Cape Town - Robin Peterson said he enjoyed scoring runs against such a high-class attack and helping his team to knock off the deficit against Pakistan in the second Test at Newlands, in Cape Town, on Saturday.
"I stuck to my game plan and tried to watch the ball as closely possible and get used to the pace of the wicket," he said after scoring 84 runs during South Africa’s first innings.
"Once you bat for a longer period of time, it definitely becomes easier and it was nice to get runs against one of the better bowling attacks around at the moment."
South Africa v Pakistan 2nd Test day 3, latest highlights
He felt 250 would be a reasonable total to chase and said the match was fairly evenly poised.
"I didn’t bowl particularly well on the first day but I feel I’m hitting my straps now and hopefully I can make a play tomorrow," he said.
"I think I will play an important role and it will be interesting to see Pakistan’s tactics tomorrow."
Azhar Ali and captain Misbah-ul-Huq consolidated Pakistan’s second innings to give them a lead of 112 runs at stumps on day three.
After losing two early wickets with only seven runs on the board, the pair steered Pakistan to 100 for three at the close of play, sharing an unbeaten 55-run stand for the fourth wicket.
The innings started badly for Pakistan when Mohammad Hafeez played across the line and Dale Steyn’s delivery hit him flush in front of the stumps. The finger went up before Pakistan had a run on the board.
Vernon Philander, running in from the Wynberg End, struck Nasir Jamshed high on the pads in the next over. He took too long to decide whether or not to review the decision and left the field also having made a duck.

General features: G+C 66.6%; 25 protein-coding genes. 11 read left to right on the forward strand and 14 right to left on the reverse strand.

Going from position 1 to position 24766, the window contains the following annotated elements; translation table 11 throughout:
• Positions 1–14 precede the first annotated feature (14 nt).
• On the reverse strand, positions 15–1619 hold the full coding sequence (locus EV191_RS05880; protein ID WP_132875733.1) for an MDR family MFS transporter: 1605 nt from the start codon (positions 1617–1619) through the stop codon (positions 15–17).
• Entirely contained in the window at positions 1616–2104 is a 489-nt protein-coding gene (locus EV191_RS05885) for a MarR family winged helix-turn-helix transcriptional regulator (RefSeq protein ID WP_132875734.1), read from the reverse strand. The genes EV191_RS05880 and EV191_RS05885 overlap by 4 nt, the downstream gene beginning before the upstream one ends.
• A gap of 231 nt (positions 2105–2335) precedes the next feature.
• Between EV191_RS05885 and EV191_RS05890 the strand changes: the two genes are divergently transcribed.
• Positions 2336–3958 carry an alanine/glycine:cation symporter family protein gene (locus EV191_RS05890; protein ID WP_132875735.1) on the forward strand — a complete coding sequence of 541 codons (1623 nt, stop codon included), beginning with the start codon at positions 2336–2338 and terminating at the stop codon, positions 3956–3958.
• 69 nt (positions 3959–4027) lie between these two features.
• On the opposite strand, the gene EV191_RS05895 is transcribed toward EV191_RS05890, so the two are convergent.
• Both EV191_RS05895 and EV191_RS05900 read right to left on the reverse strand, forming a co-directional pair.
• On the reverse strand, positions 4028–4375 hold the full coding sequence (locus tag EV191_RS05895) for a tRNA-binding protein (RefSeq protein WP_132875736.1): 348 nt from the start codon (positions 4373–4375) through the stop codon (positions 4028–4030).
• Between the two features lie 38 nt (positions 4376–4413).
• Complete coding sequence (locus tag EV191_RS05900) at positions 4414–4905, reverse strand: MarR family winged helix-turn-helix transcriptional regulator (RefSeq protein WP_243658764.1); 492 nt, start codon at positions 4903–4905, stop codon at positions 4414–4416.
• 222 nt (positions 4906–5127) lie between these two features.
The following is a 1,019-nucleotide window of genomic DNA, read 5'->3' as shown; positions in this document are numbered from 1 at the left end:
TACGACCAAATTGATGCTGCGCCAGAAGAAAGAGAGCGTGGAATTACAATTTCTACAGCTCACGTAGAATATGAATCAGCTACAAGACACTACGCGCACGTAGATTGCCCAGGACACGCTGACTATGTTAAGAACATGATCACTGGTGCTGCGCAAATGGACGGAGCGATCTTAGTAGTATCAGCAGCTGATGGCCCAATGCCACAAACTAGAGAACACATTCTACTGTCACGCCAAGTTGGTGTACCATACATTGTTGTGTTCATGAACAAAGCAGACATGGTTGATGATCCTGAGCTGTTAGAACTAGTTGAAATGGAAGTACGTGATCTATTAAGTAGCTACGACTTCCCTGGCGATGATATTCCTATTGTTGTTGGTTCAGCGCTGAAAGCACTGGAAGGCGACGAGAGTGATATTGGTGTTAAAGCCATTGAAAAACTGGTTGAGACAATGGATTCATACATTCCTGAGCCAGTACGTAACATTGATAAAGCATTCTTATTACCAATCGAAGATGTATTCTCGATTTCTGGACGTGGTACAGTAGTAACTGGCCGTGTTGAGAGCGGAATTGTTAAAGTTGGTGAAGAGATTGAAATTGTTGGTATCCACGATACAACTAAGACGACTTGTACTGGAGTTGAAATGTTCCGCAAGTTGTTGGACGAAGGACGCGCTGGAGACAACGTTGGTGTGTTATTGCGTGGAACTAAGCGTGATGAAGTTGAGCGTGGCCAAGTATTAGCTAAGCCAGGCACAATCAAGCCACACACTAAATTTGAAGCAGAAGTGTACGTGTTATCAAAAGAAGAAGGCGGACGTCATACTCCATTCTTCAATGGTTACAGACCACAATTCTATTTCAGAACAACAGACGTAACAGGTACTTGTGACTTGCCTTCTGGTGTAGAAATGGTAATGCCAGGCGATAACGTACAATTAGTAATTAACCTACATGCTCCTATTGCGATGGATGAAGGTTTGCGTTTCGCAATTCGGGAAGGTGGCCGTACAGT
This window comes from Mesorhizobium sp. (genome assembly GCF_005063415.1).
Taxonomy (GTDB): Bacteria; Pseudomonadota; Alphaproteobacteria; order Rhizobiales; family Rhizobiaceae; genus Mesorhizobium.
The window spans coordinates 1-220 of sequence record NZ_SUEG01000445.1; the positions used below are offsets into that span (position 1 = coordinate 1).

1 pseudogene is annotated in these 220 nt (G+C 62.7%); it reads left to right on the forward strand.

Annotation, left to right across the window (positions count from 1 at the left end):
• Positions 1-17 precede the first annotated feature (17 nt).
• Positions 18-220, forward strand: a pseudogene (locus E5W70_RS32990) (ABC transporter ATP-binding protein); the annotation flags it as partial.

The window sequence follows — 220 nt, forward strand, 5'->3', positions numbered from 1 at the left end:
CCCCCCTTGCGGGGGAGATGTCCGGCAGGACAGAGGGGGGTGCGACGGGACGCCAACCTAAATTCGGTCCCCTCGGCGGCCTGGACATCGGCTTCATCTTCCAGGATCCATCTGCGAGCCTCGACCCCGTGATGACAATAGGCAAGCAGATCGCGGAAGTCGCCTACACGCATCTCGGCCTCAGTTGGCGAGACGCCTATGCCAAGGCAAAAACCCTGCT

Younus Khan and Ali added 38 runs for the third wicket when Younus (14), who made a century in the first innings, played a loose shot to Steyn and saw the ball trickle back onto his stumps.
Steyn bagged two for 24 while Morne Morkel limped off again, aggravating the hamstring which troubled him the previous day. He was unlikely to bowl again in this Test and would also probably miss the third Test in Centurion.
South Africa were all out for 326 with the biggest contribution coming from Peterson. He came to the wicket with the score on 164/6 and batted with the tail to reduce the first innings deficit to just 12 runs.
He shared an eighth-wicket stand with Vernon Philander (22) worth 67 runs and was eventually caught by Umar Gul at long-on off a top edge to Hafeez.
Resuming the day on 139 for five, AB de Villiers and Dean Elgar added 55 runs for the sixth wicket, off 152 balls.
While Umar Gul showed his frustration after De Villiers was dropped on 34, by Ali in the gully, it was Saeed Ajmal who added to his overnight five-wicket haul and broke the partnership.
Ajmal gave the ball a bit more flight, enticing the drive, but Elgar (23) did not get enough bat on it and sent his outside edge to Younus at slip.
De Villiers smashed his sixth boundary to reach his half-century off 91 balls, but the contest between batsman and bowler continued as Ajmal followed up with an excellent ball, beating the bat with his doosra.
It was the seven foot paceman, Mohammad Irfan, making his Test debut, who got De Villiers, on 61, after he spooned a delivery to Umar Gul at mid-on.
Irfan finished three wickets for 86 on a flat pitch and Pakistan would regret not picking him for the first Test where the Wanderers pitch assisted the seamers.
"It was pretty terrifying seeing someone seven foot tall running in at you," Peterson admitted.
"You do get used to it after a while and the height fear disappears after a while."
It was off-spinner Ajmal though, who starred for the visitors, bagging six for 96 off 42 overs.
"Ajmal is a genius when it comes to spin. He bowls you about four different deliveries in each over and even if you can pick all of them, it’s tough to have that absolute concentration to see what he’s going to throw at you all the time," Peterson said.
"His record speaks for itself in all formats of the game and we had our hands full."